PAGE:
Austin seeks $10 million for low-income housing
Five weeks after Austin voters rejected a $78.3 million bond proposal for low-income housing, City Council members are looking for other ways to spend money on afiordable housing.
On Thursday, the council, despite some concerns, unanimously directed city man- agement to ffind between $8 million and $10 million in the city budget for low-income housing. Council Members Laura Morrison and Kathie Tovo say that money could leverage at least $30 million in state and federal grants.
The money would go to two “shovel ready” apartment complexes built by nonproffit or private organizations, plus possibly other projects, according to city stafi members who worked with Morrison and Tovo as they crafted the proposal.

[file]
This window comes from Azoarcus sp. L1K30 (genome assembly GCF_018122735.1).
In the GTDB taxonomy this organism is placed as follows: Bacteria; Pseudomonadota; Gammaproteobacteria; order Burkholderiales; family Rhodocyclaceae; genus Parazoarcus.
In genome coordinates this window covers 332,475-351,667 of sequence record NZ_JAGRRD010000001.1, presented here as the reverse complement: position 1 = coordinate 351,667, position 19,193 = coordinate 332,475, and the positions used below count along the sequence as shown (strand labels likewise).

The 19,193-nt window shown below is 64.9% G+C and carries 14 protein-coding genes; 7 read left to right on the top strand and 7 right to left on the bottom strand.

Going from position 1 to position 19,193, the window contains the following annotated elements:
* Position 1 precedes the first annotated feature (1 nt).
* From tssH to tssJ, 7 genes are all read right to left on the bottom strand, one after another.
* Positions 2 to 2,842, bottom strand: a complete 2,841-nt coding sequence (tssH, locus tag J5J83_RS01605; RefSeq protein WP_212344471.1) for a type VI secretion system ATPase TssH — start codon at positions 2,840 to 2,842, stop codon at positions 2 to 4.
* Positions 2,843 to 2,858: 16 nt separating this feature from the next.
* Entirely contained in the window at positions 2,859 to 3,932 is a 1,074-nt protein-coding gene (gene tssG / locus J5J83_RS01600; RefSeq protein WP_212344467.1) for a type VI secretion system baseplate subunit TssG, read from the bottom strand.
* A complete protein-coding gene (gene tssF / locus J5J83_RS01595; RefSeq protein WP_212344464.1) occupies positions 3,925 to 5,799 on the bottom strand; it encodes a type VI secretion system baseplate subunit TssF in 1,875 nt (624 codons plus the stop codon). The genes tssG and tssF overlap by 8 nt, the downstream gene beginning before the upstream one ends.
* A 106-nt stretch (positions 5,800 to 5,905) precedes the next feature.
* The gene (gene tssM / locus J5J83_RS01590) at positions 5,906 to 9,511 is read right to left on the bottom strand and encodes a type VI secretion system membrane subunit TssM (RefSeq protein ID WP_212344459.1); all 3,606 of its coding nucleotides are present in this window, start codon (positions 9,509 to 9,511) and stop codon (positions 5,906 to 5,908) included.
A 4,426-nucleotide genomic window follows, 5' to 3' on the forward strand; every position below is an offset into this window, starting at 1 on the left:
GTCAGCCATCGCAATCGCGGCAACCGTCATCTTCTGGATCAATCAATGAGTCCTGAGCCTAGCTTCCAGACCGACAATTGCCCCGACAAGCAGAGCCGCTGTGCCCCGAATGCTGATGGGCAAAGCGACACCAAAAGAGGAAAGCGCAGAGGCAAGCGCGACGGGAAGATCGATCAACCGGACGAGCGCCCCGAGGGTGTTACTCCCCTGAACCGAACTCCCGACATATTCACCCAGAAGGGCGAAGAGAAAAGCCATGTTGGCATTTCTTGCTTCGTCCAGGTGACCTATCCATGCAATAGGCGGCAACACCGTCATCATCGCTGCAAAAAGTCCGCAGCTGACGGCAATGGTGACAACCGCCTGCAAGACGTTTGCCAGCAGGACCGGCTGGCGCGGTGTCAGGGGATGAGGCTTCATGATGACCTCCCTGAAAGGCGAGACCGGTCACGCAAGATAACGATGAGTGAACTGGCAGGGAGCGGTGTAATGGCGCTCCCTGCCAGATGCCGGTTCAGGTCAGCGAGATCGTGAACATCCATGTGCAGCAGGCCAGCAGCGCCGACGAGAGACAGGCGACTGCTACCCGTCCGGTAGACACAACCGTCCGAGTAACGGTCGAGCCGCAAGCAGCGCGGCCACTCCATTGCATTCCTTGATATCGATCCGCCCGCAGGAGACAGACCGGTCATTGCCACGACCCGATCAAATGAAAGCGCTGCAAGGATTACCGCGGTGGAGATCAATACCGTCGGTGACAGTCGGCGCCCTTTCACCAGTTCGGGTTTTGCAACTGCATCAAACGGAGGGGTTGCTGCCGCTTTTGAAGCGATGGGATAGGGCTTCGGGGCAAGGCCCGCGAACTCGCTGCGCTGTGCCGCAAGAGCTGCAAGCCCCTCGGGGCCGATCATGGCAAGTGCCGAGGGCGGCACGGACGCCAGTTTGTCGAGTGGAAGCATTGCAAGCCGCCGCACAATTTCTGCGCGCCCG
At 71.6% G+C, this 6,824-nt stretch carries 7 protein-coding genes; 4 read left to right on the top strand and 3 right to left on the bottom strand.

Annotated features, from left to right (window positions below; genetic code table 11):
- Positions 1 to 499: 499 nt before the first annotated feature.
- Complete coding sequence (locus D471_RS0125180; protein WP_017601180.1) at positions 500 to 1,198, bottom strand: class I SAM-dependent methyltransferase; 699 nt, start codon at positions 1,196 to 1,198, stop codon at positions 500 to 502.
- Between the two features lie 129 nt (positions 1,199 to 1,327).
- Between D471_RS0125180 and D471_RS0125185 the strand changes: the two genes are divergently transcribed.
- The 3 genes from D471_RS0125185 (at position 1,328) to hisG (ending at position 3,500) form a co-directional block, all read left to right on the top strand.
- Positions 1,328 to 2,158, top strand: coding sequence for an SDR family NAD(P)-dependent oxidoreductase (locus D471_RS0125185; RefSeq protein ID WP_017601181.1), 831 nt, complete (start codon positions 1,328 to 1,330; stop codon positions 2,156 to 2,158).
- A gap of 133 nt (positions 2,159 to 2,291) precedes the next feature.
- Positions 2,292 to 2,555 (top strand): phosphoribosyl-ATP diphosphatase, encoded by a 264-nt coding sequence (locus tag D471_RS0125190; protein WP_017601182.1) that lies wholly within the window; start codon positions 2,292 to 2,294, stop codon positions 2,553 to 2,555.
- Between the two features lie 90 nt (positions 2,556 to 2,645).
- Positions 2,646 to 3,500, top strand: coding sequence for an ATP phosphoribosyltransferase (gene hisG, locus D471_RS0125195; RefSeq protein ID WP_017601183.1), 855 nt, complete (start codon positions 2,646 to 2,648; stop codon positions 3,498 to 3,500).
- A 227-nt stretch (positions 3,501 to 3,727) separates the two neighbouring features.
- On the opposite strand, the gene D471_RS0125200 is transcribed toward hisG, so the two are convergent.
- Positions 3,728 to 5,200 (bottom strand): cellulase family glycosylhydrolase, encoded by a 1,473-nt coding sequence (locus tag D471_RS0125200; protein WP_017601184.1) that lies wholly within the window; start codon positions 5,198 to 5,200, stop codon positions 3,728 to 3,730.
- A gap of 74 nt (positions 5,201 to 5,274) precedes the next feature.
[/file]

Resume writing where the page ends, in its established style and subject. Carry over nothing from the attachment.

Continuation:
“The afiordable housing issue is one that is not going away in Austin,” Morrison said in an interview.
The resolution doesn’t bind the city to spend whatever money the city stafi might ffind in city cofiers. Mayor Lee Lefffingwell said he will probably oppose whatever spending possibilities the city manager brings back to the council.
“I’m somewhat worried we’re about to spend money on a project, worthy though it may be, that the voters turned down,” Leffingwell said.
The resolution is the latest in a series of attempts by the city to work against market